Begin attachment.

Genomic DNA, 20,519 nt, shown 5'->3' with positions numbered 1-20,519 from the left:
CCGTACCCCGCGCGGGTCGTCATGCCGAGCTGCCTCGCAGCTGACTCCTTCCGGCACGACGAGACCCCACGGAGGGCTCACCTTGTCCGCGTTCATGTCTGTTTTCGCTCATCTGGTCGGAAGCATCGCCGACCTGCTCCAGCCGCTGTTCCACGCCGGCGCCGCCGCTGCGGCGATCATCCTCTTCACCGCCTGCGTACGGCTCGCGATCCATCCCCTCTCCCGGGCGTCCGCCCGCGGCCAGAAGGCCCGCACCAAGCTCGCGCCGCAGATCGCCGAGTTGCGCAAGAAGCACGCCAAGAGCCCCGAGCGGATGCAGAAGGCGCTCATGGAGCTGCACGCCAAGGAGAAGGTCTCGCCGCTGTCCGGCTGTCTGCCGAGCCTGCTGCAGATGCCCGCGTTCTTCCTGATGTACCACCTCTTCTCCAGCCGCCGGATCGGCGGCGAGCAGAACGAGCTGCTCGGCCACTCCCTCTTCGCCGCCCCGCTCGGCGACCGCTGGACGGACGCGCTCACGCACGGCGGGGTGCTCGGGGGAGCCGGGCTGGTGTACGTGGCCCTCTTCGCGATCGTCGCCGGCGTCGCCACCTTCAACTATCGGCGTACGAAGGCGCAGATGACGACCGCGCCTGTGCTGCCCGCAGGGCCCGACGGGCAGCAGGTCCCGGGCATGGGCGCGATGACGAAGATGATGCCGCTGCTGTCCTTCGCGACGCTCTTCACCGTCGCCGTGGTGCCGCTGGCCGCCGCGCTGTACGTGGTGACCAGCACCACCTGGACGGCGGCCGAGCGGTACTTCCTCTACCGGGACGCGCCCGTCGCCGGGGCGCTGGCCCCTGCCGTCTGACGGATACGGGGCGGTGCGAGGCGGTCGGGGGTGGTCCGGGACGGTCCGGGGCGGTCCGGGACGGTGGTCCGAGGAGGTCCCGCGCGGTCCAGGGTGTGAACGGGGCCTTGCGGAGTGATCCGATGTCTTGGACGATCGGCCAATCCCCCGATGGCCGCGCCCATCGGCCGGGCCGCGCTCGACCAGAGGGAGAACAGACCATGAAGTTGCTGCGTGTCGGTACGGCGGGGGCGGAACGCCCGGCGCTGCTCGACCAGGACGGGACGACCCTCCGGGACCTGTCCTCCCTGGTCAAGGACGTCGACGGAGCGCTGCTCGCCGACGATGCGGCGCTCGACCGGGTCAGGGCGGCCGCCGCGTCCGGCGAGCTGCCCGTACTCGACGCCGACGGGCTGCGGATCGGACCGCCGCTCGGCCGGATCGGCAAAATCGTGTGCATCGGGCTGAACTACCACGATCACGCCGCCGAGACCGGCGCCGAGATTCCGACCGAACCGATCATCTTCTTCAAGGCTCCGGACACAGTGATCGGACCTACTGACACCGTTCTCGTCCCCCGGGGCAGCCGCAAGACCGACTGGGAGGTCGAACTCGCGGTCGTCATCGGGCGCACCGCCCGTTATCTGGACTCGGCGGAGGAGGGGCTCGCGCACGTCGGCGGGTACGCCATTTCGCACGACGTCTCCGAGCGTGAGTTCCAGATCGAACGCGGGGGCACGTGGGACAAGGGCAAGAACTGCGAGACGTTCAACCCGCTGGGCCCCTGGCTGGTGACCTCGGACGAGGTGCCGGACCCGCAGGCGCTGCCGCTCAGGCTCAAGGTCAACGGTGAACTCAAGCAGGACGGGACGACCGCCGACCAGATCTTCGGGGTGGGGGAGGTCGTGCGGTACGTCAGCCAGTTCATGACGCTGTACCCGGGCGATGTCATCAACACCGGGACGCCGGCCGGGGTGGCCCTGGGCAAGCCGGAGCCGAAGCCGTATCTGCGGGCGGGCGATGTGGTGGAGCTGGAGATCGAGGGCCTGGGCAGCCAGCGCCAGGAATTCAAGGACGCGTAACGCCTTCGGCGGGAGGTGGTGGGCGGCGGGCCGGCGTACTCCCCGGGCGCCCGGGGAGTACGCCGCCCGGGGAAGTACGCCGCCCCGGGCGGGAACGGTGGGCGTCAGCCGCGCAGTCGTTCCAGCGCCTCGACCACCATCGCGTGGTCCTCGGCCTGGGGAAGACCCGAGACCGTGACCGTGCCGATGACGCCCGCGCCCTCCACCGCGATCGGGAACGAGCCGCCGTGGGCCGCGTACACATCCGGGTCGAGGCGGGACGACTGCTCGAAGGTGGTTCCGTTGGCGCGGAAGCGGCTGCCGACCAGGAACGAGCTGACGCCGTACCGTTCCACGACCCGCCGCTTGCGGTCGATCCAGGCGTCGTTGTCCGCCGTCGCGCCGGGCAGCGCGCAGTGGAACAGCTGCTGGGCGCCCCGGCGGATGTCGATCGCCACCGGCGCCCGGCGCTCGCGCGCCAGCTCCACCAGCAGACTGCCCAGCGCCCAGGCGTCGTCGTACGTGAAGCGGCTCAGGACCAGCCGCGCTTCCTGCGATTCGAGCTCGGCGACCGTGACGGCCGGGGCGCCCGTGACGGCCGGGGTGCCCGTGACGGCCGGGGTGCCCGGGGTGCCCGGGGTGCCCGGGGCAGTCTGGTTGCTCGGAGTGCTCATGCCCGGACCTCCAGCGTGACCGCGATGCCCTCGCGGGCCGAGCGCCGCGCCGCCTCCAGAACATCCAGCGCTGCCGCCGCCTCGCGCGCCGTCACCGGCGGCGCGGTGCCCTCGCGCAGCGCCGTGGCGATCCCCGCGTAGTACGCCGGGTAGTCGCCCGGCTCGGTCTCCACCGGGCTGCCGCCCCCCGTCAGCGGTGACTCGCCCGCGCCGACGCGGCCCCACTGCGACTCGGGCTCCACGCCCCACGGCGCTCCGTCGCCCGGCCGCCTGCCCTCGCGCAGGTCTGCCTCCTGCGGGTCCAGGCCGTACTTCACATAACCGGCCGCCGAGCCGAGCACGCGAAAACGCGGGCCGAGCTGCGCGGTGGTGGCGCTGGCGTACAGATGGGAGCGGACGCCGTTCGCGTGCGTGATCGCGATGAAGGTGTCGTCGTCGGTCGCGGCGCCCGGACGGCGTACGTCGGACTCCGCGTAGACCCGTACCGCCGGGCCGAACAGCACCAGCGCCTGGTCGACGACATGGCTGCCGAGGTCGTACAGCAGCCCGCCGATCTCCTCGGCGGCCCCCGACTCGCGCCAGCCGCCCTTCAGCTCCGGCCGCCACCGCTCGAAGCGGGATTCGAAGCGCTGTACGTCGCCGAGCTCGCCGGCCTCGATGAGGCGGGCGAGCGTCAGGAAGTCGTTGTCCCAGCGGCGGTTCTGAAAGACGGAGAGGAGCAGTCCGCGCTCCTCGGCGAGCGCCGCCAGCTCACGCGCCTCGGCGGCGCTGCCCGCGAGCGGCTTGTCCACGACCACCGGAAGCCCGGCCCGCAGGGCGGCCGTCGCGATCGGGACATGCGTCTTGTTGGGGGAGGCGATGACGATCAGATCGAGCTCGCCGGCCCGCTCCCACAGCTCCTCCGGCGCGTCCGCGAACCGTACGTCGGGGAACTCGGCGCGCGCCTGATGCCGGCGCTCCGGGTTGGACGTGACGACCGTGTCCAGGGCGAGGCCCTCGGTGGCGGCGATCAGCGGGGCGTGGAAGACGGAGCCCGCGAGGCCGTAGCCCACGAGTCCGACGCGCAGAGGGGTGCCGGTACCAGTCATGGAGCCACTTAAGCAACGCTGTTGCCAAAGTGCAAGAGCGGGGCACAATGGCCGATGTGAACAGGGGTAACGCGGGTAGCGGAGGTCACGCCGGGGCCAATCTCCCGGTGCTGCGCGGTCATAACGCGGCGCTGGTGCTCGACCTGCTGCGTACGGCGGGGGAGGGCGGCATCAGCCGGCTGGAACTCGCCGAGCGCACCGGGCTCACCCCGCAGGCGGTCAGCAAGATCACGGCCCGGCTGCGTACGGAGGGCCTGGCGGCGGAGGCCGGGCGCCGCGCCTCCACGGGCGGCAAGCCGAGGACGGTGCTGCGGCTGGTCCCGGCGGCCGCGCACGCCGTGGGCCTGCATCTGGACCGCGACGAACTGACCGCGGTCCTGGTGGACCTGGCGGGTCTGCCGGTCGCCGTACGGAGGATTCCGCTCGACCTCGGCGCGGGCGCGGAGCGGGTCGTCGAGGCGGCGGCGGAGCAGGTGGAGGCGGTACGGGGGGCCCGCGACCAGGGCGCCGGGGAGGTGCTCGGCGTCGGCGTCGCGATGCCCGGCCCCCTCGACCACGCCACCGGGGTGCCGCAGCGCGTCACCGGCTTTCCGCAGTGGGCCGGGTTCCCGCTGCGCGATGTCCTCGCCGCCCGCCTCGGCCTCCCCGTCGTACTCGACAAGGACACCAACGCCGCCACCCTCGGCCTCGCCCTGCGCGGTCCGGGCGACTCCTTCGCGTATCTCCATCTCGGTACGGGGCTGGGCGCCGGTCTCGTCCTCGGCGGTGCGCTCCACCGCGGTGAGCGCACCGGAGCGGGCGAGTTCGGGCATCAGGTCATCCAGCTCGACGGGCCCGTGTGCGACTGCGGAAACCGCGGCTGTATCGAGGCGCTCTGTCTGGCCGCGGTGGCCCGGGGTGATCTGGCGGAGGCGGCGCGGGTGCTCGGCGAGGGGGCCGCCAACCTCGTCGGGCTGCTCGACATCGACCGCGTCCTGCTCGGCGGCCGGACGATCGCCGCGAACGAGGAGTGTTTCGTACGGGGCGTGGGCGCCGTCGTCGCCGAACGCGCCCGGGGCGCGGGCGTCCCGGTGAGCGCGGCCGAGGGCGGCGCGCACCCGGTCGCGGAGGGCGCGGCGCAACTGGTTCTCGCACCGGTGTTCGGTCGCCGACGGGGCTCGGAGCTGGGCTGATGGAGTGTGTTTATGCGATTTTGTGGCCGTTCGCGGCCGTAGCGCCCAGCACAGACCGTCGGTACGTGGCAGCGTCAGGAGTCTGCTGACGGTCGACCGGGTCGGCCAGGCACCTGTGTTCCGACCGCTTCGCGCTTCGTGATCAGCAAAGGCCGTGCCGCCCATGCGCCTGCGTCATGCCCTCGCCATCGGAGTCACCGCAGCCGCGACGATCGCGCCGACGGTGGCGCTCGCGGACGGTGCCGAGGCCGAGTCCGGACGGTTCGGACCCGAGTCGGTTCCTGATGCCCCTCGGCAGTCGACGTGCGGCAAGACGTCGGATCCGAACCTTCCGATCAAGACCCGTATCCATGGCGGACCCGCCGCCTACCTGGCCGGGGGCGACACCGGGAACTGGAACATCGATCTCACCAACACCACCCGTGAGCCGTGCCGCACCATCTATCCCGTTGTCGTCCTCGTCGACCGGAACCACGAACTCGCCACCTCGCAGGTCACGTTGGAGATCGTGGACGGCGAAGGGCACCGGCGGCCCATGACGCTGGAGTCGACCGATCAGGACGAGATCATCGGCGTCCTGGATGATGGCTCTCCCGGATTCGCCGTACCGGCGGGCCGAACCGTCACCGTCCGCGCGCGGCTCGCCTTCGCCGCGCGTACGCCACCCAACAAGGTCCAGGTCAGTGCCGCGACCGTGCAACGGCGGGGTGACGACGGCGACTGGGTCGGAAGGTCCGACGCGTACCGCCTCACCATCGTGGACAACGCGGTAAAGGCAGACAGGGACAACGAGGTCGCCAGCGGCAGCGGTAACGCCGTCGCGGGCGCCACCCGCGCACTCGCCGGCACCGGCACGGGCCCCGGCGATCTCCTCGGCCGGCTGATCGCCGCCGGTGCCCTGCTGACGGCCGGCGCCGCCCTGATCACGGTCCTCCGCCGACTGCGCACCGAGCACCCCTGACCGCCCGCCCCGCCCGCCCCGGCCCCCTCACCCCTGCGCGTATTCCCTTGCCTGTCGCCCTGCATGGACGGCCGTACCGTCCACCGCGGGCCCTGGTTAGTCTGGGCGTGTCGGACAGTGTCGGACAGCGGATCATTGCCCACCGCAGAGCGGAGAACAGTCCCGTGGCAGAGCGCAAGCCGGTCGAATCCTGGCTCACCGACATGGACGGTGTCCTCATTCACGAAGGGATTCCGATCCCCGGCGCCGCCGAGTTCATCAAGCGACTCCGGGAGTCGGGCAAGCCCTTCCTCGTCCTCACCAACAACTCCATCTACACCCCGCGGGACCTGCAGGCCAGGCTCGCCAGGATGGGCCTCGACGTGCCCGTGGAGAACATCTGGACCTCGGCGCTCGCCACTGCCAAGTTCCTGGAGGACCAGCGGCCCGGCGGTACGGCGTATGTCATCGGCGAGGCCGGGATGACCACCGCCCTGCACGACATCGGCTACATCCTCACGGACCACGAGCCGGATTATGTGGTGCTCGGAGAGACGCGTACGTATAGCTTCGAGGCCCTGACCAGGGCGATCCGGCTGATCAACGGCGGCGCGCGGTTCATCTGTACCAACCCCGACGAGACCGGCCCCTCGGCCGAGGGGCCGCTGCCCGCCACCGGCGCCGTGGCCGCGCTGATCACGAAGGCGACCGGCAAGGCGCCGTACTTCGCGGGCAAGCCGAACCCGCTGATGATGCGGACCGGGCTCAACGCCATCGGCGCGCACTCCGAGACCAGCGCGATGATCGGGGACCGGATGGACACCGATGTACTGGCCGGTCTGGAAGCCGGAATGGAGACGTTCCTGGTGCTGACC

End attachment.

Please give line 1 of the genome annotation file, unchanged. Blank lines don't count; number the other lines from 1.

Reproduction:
Genomic DNA, 20,519 nt, shown 5'->3' with positions numbered 1-20,519 from the left: